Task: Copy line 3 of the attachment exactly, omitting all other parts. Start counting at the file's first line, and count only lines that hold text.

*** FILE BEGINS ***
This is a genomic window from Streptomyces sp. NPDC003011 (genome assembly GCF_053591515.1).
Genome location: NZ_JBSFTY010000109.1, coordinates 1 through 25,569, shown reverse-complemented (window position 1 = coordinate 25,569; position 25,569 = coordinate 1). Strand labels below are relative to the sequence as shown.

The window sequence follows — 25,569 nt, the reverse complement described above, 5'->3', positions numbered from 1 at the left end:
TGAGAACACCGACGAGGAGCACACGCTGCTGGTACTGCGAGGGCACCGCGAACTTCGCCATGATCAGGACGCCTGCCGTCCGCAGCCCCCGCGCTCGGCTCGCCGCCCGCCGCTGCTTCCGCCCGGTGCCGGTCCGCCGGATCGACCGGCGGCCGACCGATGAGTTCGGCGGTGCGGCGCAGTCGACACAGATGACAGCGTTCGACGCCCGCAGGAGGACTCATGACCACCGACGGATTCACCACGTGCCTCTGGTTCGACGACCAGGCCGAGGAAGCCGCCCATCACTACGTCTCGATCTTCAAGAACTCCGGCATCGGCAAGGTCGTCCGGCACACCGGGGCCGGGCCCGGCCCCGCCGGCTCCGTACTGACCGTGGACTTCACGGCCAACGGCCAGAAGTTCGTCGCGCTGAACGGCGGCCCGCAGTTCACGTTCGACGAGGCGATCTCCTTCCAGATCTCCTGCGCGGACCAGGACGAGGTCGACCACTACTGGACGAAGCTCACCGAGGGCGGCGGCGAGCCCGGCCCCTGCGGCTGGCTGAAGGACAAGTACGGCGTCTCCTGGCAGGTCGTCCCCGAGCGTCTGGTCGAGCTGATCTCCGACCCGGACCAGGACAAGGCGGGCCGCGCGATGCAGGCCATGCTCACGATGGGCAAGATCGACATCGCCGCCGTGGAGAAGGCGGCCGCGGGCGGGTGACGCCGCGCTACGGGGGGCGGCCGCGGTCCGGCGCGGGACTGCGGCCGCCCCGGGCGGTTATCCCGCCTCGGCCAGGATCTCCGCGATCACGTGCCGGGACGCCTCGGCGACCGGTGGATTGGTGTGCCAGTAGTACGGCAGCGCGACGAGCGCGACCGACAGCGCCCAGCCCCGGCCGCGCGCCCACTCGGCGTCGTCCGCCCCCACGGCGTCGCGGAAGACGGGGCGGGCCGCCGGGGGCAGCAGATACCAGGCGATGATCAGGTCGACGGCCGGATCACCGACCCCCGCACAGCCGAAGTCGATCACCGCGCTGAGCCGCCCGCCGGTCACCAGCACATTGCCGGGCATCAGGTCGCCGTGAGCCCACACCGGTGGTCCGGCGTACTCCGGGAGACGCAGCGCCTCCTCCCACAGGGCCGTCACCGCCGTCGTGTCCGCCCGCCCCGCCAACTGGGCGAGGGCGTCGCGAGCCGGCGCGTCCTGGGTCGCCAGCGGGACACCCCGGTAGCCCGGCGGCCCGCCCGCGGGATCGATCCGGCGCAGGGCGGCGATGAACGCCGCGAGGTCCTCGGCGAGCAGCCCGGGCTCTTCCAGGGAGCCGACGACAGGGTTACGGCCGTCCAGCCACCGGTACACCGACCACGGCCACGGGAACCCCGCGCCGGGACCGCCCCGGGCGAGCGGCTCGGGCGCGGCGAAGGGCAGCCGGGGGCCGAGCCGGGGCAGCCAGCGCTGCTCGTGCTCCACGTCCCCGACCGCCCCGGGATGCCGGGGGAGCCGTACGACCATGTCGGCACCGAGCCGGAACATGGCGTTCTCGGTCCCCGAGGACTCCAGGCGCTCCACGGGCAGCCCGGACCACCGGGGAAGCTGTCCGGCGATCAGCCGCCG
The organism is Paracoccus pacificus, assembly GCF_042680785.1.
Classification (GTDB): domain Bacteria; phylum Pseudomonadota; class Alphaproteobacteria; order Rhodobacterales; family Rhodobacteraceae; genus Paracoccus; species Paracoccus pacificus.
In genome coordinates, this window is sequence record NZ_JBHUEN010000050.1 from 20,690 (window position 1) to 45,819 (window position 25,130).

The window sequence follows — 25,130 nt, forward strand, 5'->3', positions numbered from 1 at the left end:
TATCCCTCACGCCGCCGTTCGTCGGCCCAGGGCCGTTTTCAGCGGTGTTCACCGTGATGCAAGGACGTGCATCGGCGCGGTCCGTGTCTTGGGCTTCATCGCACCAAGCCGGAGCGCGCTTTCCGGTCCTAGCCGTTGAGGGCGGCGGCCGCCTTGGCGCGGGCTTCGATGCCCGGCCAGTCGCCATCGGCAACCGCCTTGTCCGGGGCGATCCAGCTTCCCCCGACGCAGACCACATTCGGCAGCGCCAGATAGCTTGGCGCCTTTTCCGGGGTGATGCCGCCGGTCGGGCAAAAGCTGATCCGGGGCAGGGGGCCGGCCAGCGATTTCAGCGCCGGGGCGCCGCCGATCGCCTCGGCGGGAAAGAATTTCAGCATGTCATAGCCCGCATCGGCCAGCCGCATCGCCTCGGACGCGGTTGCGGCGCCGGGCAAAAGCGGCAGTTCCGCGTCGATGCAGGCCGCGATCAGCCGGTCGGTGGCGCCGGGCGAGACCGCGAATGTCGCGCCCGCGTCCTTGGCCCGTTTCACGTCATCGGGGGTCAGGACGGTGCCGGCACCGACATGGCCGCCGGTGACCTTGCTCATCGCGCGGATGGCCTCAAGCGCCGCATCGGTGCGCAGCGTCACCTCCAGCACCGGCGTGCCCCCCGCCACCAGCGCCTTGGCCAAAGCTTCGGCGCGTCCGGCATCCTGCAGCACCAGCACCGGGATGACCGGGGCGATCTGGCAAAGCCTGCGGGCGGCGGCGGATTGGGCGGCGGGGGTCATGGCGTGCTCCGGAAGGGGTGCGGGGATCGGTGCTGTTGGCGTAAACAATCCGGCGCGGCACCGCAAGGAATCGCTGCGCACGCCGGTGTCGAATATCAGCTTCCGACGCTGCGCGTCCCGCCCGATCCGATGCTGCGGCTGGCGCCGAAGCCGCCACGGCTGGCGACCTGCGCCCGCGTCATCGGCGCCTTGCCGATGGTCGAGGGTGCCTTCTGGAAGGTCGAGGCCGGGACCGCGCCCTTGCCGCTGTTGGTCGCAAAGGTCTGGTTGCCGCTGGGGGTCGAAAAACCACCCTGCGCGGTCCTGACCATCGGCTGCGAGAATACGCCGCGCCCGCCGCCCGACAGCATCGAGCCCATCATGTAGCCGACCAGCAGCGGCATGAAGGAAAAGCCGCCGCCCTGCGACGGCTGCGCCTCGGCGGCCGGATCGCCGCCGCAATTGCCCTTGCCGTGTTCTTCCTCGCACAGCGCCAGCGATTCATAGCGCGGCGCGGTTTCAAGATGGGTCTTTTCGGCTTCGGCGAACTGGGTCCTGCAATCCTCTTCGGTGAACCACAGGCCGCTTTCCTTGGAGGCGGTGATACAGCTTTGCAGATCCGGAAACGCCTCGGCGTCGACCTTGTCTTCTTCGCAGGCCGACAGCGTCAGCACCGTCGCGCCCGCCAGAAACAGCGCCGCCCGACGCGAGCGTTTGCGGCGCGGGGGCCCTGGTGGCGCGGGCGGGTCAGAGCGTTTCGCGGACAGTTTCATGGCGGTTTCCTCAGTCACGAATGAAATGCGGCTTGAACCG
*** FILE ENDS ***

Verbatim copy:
The window sequence follows — 25,569 nt, the reverse complement described above, 5'->3', positions numbered from 1 at the left end: